Ọnụ ọgụgụ ndị isi, gụnyere ndị inyom na-arụ ọrụ mmekọahụ, na-eche ihe mgbochi ihu na ohere nlekọta ahụike gụnyere ihere, mpụ, na ime ihe ike dabere na nwoke. N'ọtụtụ ọnọdụ, Ndị nkuzi ọgbọ nwere ike ibelata ihe mgbochi ndị a, who bring valuable insight and may engender trust with clients.
Female sex workers are among the priority populations that are the focus of the Meeting Targets and Maintaining Epidemic Control (EpiC) oru ngo, funded by the United States Agency for International Development (USAID) and the U.S. President’s Emergency Plan for AIDS Relief (PEPFAR). Because HIV and family planning services are critical and, too often, unmet needs for female sex workers, USAID and PEPFAR endorse integrated delivery.
“The barriers that sex workers face regarding access to health services can be mitigated by peer educators because of the valuable perspective they bring.”
The stigma associated with sex work is a primary reason that peer educators and their lived experiences are irreplaceable. Peers educators often know the locations of sex workers, and they will not discriminate or pass judgment in the way that some providers may. Given these factors, they have a unique opportunity to counsel and meet the needs of their peers who are trying to prevent sexually transmitted infections (STIs) and prevent or plan pregnancy. Training developed specifically for peer educators positions them to have the greatest impact when counseling clients.
Data show that many female sex workers who would like to prevent pregnancy are not using a contraceptive method. Those in low- and middle-income countries in Africa have higher rates of unmet family planning need than the general population. Among surveyed sex workers, 30% in Madagascar had an unmet need for family planning, na 70% in Cote d’Ivoire had experienced an unplanned pregnancy.
PEPFAR’s Country Operational Plans call for integration of family planning and HIV services, including the provision of pre-exposure prophylaxis (PrEP), and note that a one-stop shop is particularly important for reaching key population members with services they need. Likewise, technical guidance from the Global Fund to Fight AIDS, Tuberculosis and Malaria advocates for focused efforts to integrate high-quality HIV and family planning services and to address discrimination.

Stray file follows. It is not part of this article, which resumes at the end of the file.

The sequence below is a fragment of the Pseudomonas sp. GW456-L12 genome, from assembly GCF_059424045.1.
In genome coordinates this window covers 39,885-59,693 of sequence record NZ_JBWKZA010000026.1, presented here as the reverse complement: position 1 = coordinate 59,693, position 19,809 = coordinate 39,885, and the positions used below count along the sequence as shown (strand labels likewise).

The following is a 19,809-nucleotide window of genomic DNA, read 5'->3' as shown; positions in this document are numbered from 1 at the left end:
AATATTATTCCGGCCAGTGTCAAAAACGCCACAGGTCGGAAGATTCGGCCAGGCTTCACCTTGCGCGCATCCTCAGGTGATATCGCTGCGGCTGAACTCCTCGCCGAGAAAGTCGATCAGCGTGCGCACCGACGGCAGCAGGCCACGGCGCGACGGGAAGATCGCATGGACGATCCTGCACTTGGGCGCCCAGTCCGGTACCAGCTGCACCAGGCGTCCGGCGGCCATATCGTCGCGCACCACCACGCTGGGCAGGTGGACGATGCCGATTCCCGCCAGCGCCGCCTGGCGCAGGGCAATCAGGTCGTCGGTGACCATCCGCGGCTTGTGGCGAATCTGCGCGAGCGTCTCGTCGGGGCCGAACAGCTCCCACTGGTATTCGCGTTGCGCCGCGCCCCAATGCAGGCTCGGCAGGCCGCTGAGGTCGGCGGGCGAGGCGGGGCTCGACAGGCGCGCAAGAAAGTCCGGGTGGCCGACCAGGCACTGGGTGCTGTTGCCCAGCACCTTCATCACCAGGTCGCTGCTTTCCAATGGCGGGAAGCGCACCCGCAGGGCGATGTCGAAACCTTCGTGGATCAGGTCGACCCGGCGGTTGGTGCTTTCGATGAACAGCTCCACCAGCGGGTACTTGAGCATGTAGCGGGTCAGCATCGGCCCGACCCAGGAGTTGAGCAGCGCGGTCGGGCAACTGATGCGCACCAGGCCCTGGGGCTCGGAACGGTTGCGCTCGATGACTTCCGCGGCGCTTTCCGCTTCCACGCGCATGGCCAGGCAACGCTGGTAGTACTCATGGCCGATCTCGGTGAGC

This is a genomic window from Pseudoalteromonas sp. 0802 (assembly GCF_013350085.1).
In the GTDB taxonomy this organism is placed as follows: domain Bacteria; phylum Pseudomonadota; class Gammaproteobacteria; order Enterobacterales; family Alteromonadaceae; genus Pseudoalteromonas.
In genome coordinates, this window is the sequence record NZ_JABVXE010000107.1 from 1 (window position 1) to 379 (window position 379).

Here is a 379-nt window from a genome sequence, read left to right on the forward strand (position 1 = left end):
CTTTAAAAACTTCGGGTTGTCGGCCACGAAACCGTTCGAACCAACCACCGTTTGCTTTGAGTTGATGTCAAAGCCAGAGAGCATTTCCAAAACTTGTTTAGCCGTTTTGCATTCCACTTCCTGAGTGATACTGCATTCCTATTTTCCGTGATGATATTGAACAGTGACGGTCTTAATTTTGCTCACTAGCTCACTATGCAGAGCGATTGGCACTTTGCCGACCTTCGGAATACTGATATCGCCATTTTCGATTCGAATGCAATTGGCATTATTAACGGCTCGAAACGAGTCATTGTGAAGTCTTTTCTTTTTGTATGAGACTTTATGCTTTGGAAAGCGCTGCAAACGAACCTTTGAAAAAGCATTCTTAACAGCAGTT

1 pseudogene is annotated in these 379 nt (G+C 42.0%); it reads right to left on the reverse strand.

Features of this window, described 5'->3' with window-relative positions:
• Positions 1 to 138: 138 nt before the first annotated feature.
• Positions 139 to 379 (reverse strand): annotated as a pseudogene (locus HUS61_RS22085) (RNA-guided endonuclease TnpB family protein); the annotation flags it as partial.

To strengthen integration efforts, FHI 360 published The Peer Educator Tool for Informing Female Sex Workers about Contraceptive Options. Developed through the EpiC and Linkages across the Continuum of HIV Services for Key Populations Affected by HIV (LINKAGES) projects with funding from USAID, EpiC teams are beginning to use the toolkit (Figure 1).
The toolkit, designed for peer educators who work with HIV programs, has a user guide, peer educator tool, and session plan. It provides tangible processes and resources for peer educators to present basic information on a range of contraceptive options, encourage clients to determine their needs, and explain how to obtain each method. The properties of contraceptive options are described, and a skills checklist gives peer educators a way to assess their practices for empathetically and respectfully interacting with clients.
When used properly, the tool supports positive interaction between the peer educator and female sex worker by facilitating eye contact, providing easy-to-understand and relevant information, and enabling confidential discussions.
The Contraceptive Services for Female Sex Workers—Training Module for Clinicians is designed to orient clinicians to the special needs and concerns of female sex workers seeking contraceptive services. It includes a facilitator manual and slide presentation. The toolkit focuses on reasons they may prefer certain methods and how to provide nonjudgmental, informed-choice counseling. The learning objectives include:
The training is meant to be modified based on the method mix of the country or program and requires five to six hours. It is interactive, with pre- and post-training knowledge assessments, group discussions, presentations, and role-playing.
Female sex workers may lack time or resources to access health services. They may have to travel to find work, or may have experienced discrimination from providers. Having one location for high-quality information and counseling can make it easier for them to access care.
The broad adoption of the toolkits by HIV programs will translate into improved health and quality of life for women who are reached, explained Rose Wilcher, Director of Knowledge Management and Structural Interventions of the HIV Division at FHI 360.
“The HIV and pregnancy prevention needs of women, especially female sex workers, are inextricably linked,” she said. “Women want fully integrated sexual and reproductive health information and services that meet their needs and fulfill their rights. These tools are designed to help providers—from community-based peer outreach workers to health facility-based clinicians—do just that.”